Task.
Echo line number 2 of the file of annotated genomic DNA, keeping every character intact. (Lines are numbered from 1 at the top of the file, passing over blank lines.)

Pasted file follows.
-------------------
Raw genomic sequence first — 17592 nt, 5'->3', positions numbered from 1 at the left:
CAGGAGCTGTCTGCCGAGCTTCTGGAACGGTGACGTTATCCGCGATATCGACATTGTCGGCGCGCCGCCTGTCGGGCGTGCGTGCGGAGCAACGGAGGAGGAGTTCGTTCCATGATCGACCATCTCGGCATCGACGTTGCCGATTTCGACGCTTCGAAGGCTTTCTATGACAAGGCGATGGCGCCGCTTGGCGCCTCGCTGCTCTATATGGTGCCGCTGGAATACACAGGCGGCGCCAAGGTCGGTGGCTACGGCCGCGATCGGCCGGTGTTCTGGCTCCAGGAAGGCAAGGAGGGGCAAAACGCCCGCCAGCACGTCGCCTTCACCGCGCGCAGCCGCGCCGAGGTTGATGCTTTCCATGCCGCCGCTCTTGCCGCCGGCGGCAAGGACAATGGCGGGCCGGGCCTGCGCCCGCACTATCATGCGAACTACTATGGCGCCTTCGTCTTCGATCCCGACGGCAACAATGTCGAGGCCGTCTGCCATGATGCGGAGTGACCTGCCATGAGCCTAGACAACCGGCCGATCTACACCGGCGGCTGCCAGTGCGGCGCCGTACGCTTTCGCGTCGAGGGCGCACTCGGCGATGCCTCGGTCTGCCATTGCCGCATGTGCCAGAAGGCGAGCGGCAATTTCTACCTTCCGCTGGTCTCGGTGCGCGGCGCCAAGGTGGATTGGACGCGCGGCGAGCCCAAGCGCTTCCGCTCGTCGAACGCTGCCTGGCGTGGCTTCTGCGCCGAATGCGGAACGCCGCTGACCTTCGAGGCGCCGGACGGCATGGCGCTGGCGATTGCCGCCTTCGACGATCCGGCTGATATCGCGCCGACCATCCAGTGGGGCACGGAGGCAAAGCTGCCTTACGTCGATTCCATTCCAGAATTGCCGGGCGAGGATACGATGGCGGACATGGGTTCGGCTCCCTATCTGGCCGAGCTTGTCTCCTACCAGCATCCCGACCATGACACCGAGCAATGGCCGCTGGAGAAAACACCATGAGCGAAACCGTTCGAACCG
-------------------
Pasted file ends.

CAGGAGCTGTCTGCCGAGCTTCTGGAACGGTGACGTTATCCGCGATATCGACATTGTCGGCGCGCCGCCTGTCGGGCGTGCGTGCGGAGCAACGGAGGAGGAGTTCGTTCCATGATCGACCATCTCGGCATCGACGTTGCCGATTTCGACGCTTCGAAGGCTTTCTATGACAAGGCGATGGCGCCGCTTGGCGCCTCGCTGCTCTATATGGTGCCGCTGGAATACACAGGCGGCGCCAAGGTCGGTGGCTACGGCCGCGATCGGCCGGTGTTCTGGCTCCAGGAAGGCAAGGAGGGGCAAAACGCCCGCCAGCACGTCGCCTTCACCGCGCGCAGCCGCGCCGAGGTTGATGCTTTCCATGCCGCCGCTCTTGCCGCCGGCGGCAAGGACAATGGCGGGCCGGGCCTGCGCCCGCACTATCATGCGAACTACTATGGCGCCTTCGTCTTCGATCCCGACGGCAACAATGTCGAGGCCGTCTGCCATGATGCGGAGTGACCTGCCATGAGCCTAGACAACCGGCCGATCTACACCGGCGGCTGCCAGTGCGGCGCCGTACGCTTTCGCGTCGAGGGCGCACTCGGCGATGCCTCGGTCTGCCATTGCCGCATGTGCCAGAAGGCGAGCGGCAATTTCTACCTTCCGCTGGTCTCGGTGCGCGGCGCCAAGGTGGATTGGACGCGCGGCGAGCCCAAGCGCTTCCGCTCGTCGAACGCTGCCTGGCGTGGCTTCTGCGCCGAATGCGGAACGCCGCTGACCTTCGAGGCGCCGGACGGCATGGCGCTGGCGATTGCCGCCTTCGACGATCCGGCTGATATCGCGCCGACCATCCAGTGGGGCACGGAGGCAAAGCTGCCTTACGTCGATTCCATTCCAGAATTGCCGGGCGAGGATACGATGGCGGACATGGGTTCGGCTCCCTATCTGGCCGAGCTTGTCTCCTACCAGCATCCCGACCATGACACCGAGCAATGGCCGCTGGAGAAAACACCATGAGCGAAACCGTTCGAACCG